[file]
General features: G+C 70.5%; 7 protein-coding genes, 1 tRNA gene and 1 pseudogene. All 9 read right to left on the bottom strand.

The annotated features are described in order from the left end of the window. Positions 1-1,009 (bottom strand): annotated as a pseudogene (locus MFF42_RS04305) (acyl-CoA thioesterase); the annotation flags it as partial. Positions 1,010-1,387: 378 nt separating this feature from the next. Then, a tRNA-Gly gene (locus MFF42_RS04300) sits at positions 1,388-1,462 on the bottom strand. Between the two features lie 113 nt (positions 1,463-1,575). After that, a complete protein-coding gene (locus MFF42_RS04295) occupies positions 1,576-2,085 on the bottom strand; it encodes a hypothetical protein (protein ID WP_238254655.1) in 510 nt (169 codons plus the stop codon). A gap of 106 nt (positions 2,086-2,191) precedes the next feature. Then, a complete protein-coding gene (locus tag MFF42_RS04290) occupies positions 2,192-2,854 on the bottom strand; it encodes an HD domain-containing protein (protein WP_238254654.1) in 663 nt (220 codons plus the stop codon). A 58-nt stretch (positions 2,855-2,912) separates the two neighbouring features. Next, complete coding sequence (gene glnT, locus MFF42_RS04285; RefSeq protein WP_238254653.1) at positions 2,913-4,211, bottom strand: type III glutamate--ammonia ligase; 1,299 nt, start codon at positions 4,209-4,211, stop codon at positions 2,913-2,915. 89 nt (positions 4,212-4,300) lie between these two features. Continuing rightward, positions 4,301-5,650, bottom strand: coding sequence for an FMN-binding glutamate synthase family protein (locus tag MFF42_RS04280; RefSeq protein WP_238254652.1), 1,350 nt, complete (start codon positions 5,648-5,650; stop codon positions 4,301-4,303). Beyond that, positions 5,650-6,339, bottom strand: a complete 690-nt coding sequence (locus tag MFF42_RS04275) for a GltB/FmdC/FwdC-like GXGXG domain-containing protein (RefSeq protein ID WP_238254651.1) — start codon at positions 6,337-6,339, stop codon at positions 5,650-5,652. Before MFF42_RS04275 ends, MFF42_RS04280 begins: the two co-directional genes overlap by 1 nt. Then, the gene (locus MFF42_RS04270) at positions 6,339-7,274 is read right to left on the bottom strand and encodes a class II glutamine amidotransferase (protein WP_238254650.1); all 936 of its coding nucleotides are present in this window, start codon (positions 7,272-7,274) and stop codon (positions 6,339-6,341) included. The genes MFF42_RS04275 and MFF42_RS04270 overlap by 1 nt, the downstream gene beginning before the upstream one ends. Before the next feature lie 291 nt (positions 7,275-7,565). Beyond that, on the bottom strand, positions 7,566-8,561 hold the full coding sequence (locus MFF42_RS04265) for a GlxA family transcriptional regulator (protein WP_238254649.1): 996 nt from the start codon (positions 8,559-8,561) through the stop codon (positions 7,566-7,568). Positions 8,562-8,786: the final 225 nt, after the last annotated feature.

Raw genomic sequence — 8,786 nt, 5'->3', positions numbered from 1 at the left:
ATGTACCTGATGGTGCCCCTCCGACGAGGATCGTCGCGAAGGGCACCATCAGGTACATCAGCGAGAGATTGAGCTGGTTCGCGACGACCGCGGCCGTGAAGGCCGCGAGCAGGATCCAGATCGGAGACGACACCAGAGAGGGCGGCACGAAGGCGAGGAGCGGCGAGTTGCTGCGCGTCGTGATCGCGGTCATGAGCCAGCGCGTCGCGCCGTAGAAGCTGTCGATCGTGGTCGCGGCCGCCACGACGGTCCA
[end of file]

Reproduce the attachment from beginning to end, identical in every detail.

General features: G+C 70.5%; 7 protein-coding genes, 1 tRNA gene and 1 pseudogene. All 9 read right to left on the bottom strand.

The annotated features are described in order from the left end of the window. Positions 1-1,009 (bottom strand): annotated as a pseudogene (locus MFF42_RS04305) (acyl-CoA thioesterase); the annotation flags it as partial. Positions 1,010-1,387: 378 nt separating this feature from the next. Then, a tRNA-Gly gene (locus MFF42_RS04300) sits at positions 1,388-1,462 on the bottom strand. Between the two features lie 113 nt (positions 1,463-1,575). After that, a complete protein-coding gene (locus MFF42_RS04295) occupies positions 1,576-2,085 on the bottom strand; it encodes a hypothetical protein (protein ID WP_238254655.1) in 510 nt (169 codons plus the stop codon). A gap of 106 nt (positions 2,086-2,191) precedes the next feature. Then, a complete protein-coding gene (locus tag MFF42_RS04290) occupies positions 2,192-2,854 on the bottom strand; it encodes an HD domain-containing protein (protein WP_238254654.1) in 663 nt (220 codons plus the stop codon). A 58-nt stretch (positions 2,855-2,912) separates the two neighbouring features. Next, complete coding sequence (gene glnT, locus MFF42_RS04285; RefSeq protein WP_238254653.1) at positions 2,913-4,211, bottom strand: type III glutamate--ammonia ligase; 1,299 nt, start codon at positions 4,209-4,211, stop codon at positions 2,913-2,915. 89 nt (positions 4,212-4,300) lie between these two features. Continuing rightward, positions 4,301-5,650, bottom strand: coding sequence for an FMN-binding glutamate synthase family protein (locus tag MFF42_RS04280; RefSeq protein WP_238254652.1), 1,350 nt, complete (start codon positions 5,648-5,650; stop codon positions 4,301-4,303). Beyond that, positions 5,650-6,339, bottom strand: a complete 690-nt coding sequence (locus tag MFF42_RS04275) for a GltB/FmdC/FwdC-like GXGXG domain-containing protein (RefSeq protein ID WP_238254651.1) — start codon at positions 6,337-6,339, stop codon at positions 5,650-5,652. Before MFF42_RS04275 ends, MFF42_RS04280 begins: the two co-directional genes overlap by 1 nt. Then, the gene (locus MFF42_RS04270) at positions 6,339-7,274 is read right to left on the bottom strand and encodes a class II glutamine amidotransferase (protein WP_238254650.1); all 936 of its coding nucleotides are present in this window, start codon (positions 7,272-7,274) and stop codon (positions 6,339-6,341) included. The genes MFF42_RS04275 and MFF42_RS04270 overlap by 1 nt, the downstream gene beginning before the upstream one ends. Before the next feature lie 291 nt (positions 7,275-7,565). Beyond that, on the bottom strand, positions 7,566-8,561 hold the full coding sequence (locus MFF42_RS04265) for a GlxA family transcriptional regulator (protein WP_238254649.1): 996 nt from the start codon (positions 8,559-8,561) through the stop codon (positions 7,566-7,568). Positions 8,562-8,786: the final 225 nt, after the last annotated feature.

Raw genomic sequence — 8,786 nt, 5'->3', positions numbered from 1 at the left:
ATGTACCTGATGGTGCCCCTCCGACGAGGATCGTCGCGAAGGGCACCATCAGGTACATCAGCGAGAGATTGAGCTGGTTCGCGACGACCGCGGCCGTGAAGGCCGCGAGCAGGATCCAGATCGGAGACGACACCAGAGAGGGCGGCACGAAGGCGAGGAGCGGCGAGTTGCTGCGCGTCGTGATCGCGGTCATGAGCCAGCGCGTCGCGCCGTAGAAGCTGTCGATCGTGGTCGCGGCCGCCACGACGGTCCA